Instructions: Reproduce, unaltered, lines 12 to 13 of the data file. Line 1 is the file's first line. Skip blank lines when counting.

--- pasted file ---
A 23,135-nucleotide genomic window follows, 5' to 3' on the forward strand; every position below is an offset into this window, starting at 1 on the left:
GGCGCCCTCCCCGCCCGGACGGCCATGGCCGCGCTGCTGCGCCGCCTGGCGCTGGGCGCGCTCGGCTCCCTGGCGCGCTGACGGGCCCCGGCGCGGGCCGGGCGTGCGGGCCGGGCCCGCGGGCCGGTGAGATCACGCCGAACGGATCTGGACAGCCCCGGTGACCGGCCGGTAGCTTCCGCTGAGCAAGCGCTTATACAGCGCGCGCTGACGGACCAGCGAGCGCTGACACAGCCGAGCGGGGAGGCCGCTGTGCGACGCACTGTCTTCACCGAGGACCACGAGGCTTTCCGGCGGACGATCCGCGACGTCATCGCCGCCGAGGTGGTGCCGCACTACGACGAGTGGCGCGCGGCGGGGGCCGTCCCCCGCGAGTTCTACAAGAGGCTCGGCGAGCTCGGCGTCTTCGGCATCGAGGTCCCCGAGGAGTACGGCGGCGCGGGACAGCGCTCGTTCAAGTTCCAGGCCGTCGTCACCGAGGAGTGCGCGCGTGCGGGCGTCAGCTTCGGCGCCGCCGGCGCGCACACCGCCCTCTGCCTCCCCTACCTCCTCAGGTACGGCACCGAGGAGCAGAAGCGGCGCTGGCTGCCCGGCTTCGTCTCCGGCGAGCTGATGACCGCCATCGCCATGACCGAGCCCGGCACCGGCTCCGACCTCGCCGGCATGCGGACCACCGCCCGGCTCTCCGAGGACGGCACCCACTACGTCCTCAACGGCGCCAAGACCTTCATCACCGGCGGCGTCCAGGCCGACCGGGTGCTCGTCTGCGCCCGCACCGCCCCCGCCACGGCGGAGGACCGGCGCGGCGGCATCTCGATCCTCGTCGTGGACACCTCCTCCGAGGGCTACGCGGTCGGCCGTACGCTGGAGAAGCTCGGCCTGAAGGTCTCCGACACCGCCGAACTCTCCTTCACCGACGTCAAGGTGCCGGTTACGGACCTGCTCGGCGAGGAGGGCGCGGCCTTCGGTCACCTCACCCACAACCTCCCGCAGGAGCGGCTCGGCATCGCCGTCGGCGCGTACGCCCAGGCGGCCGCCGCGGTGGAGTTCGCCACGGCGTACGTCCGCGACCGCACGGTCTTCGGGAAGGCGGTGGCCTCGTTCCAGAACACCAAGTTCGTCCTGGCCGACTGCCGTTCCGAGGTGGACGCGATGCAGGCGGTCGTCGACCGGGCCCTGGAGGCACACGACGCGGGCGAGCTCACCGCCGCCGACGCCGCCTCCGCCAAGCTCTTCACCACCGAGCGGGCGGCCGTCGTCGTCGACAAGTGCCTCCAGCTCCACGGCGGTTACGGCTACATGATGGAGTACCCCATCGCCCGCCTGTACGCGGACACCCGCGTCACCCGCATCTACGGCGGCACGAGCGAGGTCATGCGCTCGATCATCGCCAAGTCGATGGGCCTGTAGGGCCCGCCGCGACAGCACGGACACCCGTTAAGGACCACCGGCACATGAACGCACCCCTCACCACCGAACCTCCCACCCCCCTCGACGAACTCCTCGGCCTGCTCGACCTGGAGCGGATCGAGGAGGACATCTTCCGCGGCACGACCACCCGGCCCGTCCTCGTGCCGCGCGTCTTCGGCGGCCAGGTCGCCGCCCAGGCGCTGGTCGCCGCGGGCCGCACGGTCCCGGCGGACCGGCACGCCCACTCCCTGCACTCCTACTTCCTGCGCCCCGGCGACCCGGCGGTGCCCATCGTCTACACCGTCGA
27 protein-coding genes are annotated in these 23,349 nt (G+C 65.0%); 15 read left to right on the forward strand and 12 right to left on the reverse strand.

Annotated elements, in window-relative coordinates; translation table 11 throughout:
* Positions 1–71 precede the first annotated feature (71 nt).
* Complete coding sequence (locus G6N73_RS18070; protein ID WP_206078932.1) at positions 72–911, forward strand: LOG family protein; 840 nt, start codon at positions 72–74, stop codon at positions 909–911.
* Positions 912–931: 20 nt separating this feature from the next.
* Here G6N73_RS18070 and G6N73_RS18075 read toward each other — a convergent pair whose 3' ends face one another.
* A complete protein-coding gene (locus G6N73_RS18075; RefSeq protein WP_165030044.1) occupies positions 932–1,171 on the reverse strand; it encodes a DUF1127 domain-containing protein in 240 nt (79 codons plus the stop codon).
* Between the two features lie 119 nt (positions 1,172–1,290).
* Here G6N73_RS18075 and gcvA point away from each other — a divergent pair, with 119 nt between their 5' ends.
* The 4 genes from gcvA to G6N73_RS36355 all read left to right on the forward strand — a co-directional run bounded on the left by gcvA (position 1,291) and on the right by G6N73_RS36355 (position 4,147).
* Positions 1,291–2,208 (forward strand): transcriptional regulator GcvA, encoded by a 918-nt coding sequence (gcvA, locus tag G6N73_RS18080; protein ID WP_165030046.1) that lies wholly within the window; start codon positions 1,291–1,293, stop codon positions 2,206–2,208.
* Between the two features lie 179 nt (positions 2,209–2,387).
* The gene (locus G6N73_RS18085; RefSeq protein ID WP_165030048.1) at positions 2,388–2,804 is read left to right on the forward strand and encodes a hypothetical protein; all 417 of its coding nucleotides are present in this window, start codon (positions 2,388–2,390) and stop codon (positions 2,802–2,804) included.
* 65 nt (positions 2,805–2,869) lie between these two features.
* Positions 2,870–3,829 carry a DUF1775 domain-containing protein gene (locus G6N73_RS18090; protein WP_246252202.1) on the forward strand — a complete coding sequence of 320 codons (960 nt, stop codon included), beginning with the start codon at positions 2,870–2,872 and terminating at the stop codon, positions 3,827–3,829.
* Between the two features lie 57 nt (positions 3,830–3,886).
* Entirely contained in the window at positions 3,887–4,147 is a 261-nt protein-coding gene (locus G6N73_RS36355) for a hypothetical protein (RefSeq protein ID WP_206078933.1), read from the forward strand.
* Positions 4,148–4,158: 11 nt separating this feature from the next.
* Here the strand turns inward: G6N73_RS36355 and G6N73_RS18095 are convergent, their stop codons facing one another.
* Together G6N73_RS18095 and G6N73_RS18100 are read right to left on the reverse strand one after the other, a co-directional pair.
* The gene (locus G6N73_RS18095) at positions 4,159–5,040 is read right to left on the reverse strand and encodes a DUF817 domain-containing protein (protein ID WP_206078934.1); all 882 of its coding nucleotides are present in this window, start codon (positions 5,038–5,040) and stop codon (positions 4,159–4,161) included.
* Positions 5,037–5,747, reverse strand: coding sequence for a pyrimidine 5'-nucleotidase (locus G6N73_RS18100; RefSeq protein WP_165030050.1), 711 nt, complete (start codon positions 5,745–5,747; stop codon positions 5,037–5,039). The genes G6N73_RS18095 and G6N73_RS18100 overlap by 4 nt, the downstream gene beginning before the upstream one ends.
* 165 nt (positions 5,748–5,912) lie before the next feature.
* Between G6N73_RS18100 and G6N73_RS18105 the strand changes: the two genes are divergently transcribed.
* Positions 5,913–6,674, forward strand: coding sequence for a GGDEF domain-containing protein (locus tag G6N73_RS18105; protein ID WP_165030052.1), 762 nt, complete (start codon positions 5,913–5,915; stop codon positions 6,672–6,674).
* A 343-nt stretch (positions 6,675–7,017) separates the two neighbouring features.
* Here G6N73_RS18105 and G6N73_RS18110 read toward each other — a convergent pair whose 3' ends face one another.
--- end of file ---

* The 4 genes from gcvA to G6N73_RS36355 all read left to right on the forward strand — a co-directional run bounded on the left by gcvA (position 1,291) and on the right by G6N73_RS36355 (position 4,147).
* Positions 1,291–2,208 (forward strand): transcriptional regulator GcvA, encoded by a 918-nt coding sequence (gcvA, locus tag G6N73_RS18080; protein ID WP_165030046.1) that lies wholly within the window; start codon positions 1,291–1,293, stop codon positions 2,206–2,208.